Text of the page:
Action Research

What is action research?

Action research is a term which refers to a practical way of looking at your own classroom practice and identifying good practice and areas to improve.

In action research you are the practitioner.  It is self enquiry whereby you think about your work, carryout systematic investivgation into your practice and develop a better understanding of classroom behaviours/systems so thatyou can continue to develop your teaching and learning.

The research process is open ended.  It begins with an idea that you develop.  The process follows through the idea, reviewing what happens and checking whether it is what you predicted.  Action research is deiven by the practitioner in order to answer the question “How do I improve my work?”  Studies show that the most effective way to develop new knowledge is through partnership with others wh oare equally interested in the process of learning.  Through dissemination new knowledge evolves.

How does it work?

  • Review of current practice
  • Identify a rational/reason to explore this area of practice
  • Identify ways that could change/improve this area of practice
  • Try it out
  • Record what happens
  • Modify classroom practice and adopt new tools/strategies (try other ways of working if the changes you desire are not evident)
  • Monitor what happens and what methods you used to analyse the research
  • Review and evaluate the modified action(s)

Action research does not adopt one methodology nor does it necessitate detailed statistical analysis.  Your rationale for research could be supported by qualitative or quantitative “data”.

The practice of action research appreciates the classroom environment and that people are unpredictable.  The process of action research follows a basic cycle.

Action Planning

Through action planning you create your own critical questions about your own practice and find the answers yourself.  Other colleagues can suport and advise, but only you can determine what is right for you.  This process of self reflection itself is very powerful.

A basic action plan asks the following questions (from Jack Whitehead)

  • What issue am I interested in researching?
  • Why do I iwant to research this issue?
  • What kind of evidence exists to show this is an area that could be improved?
  • What can I do?
  • What evidence can I gather to show the changes I made are having an influence?
  • How can I ensure my judgements are reasonable fair/accurate?
  • How will I change my practice in the light of my evaluation?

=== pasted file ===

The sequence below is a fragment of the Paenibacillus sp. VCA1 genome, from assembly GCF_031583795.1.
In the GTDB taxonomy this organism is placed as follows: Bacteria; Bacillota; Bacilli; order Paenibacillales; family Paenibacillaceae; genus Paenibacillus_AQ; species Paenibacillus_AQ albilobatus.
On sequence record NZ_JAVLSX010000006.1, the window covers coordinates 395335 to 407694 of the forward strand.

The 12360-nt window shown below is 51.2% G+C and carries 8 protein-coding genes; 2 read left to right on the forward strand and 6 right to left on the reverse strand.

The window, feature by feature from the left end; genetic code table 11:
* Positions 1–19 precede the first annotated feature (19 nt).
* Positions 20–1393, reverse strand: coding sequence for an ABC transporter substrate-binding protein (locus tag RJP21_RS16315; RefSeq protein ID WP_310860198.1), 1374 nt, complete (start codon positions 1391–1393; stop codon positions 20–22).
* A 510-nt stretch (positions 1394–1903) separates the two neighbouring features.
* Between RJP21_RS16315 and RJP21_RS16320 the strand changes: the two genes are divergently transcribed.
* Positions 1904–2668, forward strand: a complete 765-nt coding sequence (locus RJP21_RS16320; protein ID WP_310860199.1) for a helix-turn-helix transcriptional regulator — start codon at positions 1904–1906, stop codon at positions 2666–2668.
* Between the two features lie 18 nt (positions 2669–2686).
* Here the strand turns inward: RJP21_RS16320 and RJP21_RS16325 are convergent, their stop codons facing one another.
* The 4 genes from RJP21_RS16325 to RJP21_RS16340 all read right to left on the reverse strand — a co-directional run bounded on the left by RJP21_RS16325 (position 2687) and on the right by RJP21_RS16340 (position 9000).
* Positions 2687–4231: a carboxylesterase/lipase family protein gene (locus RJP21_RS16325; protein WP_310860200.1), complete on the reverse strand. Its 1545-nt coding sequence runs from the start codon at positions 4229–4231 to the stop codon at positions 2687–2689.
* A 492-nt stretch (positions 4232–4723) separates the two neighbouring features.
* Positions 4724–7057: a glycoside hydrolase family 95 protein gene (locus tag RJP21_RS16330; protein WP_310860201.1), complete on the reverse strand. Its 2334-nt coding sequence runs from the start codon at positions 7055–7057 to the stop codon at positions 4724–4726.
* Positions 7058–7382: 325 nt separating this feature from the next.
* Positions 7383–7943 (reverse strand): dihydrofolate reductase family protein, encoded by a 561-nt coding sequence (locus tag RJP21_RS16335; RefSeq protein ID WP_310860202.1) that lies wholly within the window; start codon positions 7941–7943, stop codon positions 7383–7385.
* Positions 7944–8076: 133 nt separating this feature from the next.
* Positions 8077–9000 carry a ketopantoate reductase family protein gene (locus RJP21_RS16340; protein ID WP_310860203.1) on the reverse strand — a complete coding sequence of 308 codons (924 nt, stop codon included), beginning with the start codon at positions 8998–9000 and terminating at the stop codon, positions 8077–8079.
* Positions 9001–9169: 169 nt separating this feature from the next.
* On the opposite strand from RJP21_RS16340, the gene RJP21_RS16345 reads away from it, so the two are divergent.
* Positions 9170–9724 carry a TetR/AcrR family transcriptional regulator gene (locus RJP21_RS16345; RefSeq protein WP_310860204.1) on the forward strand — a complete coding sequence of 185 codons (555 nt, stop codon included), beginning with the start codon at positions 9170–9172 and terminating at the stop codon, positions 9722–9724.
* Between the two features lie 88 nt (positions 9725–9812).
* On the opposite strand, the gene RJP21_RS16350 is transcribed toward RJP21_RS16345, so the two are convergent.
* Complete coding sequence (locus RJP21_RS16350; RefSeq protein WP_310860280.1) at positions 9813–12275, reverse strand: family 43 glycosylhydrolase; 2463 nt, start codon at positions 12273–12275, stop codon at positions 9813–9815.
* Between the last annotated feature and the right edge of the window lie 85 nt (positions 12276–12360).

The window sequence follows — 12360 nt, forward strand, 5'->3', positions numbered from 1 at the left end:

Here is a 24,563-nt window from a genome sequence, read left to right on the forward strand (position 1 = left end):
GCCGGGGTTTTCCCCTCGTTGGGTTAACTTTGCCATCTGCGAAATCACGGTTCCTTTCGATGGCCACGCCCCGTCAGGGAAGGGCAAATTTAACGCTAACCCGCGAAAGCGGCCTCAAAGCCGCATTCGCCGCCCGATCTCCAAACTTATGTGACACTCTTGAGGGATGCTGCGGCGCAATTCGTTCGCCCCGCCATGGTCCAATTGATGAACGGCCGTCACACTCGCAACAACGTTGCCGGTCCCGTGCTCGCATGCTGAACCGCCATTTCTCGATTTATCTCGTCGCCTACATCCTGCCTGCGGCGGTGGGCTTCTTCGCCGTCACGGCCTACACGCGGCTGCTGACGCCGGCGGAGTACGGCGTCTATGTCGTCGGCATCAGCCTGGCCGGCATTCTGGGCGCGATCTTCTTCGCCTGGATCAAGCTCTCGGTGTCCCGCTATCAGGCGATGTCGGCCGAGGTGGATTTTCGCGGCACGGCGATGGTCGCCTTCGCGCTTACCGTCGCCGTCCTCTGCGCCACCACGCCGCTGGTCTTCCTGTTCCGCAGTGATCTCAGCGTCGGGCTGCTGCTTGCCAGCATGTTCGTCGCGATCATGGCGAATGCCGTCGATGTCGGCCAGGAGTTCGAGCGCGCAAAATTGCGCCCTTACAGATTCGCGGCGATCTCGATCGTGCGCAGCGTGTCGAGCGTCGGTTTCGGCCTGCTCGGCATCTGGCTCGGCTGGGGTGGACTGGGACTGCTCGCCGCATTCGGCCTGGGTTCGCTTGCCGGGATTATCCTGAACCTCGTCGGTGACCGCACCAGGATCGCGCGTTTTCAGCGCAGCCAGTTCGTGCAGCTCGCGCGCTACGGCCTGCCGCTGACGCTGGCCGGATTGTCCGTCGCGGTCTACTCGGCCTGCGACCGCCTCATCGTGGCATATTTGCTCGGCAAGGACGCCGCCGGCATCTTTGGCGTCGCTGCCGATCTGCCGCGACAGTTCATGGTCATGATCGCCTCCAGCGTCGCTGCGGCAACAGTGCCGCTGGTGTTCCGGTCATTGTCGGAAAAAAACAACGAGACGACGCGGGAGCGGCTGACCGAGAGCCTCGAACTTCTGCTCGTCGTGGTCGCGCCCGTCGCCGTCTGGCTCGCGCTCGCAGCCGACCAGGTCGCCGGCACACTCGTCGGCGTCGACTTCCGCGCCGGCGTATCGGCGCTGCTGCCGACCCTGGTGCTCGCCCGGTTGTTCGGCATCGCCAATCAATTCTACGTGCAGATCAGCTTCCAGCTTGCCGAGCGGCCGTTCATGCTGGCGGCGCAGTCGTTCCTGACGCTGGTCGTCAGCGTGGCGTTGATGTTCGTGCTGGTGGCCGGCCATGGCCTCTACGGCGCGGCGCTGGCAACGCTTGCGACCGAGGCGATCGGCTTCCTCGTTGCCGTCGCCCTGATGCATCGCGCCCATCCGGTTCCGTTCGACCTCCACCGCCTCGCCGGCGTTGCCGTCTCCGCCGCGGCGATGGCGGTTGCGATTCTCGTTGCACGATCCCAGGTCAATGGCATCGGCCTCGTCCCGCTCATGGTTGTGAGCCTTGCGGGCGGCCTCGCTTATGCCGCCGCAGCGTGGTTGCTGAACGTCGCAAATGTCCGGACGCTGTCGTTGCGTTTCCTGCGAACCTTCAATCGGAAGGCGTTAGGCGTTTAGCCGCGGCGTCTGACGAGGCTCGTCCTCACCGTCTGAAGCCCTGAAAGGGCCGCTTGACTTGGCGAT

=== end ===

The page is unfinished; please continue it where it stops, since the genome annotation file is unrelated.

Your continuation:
Benefits of Action Research

  • Helps professional growth
  • Supports learning
  • Dissemination of good practice
  • Improved dialogue and understanding between colleagues
  • Can result in professional recognition and/or accreditation

Why are you interested?

Identify a rationale for research.  What is happening in your classroom that you would like to change?  What values/behaviours/processes/strategies are in place that you feel imhibit best practice?

Evidence to show you have reason to research

Provide evidence so that others can relate to your desire to change things.  Gather data about the situation, this can be a diary, notes, journal, audio or video tapes, surveys, attitude scales, pictures etc.  You might use several methods at different times.  You will use this base data to ascertain whether your modifications have had the desired impact or not.

What can I do?

You need to imagine your options and discuss with others how you could effect change.  When you have decided a strategy try it out, if it works you will probably want to pursue it, if it doesn’t work you will probably try something else.

Evidence to show influence

This is your second set of data.  You could use the same or different methodology you initially used.  You should obsereve the data to see whether there is an improvement in the situation.  You might also show a development in your own thinking and learning.

Explaining Education Influence

You are trying to show a development of influence, showing how people can work in new ways that are more effective.

Ensure judgements are reasonably fair

By providing evidence to support your judgements others may support you by acting as critical friends or a validation group.  Through this dialogue you will develop an appreciation of whether your claims are fair/reasonable.

Modification of Practice

When you see the changes you have affected you will probably carry on working in this new way.  This might encourage you to address other areas and this is the nature of developmental practice.

Checklist

  • Does the action research have headteachers’ consent?
  • Does the action research identify CPD needs as identified by Partnership schools?
  • How many schools are involved in the research? (Priority being given to collaborative projects).
  • How will partner shools work together?
  • Is data effectively used?
  • Is the action research rationale robust?
  • Are there clear and appropriate success criteria?
  • Is the timescale appropriate?
  • Is the monitoring strategy appropriate?
  • Are there clear opportunities for dissemination of good practice within each school?
  • Are there clear opportunities for dissemination of good practice within Partnership Schools?
  • Are there appropriate evaluation mechanisms?
  • Is the research beneficial to Parnership Schools?
  • Are positive outcomes sustainable?
  • Is there value for money?
  • Is the research team prepared to share their work through a Partnership Conference?
Document Name File Type
Action Research postcard PDF Icon Download
Application Form Action Research 2015-16 PDF Icon Download
Action Research Reports 2014-2015 PDF Icon Download
1 Action Plan - Challenging Questions for most abled PDF Icon Download
2 Higher Order Questioning Resource PDF Icon Download
3 Dissemination Night - Questioning strategies for most abled PDF Icon Download
HNCP footer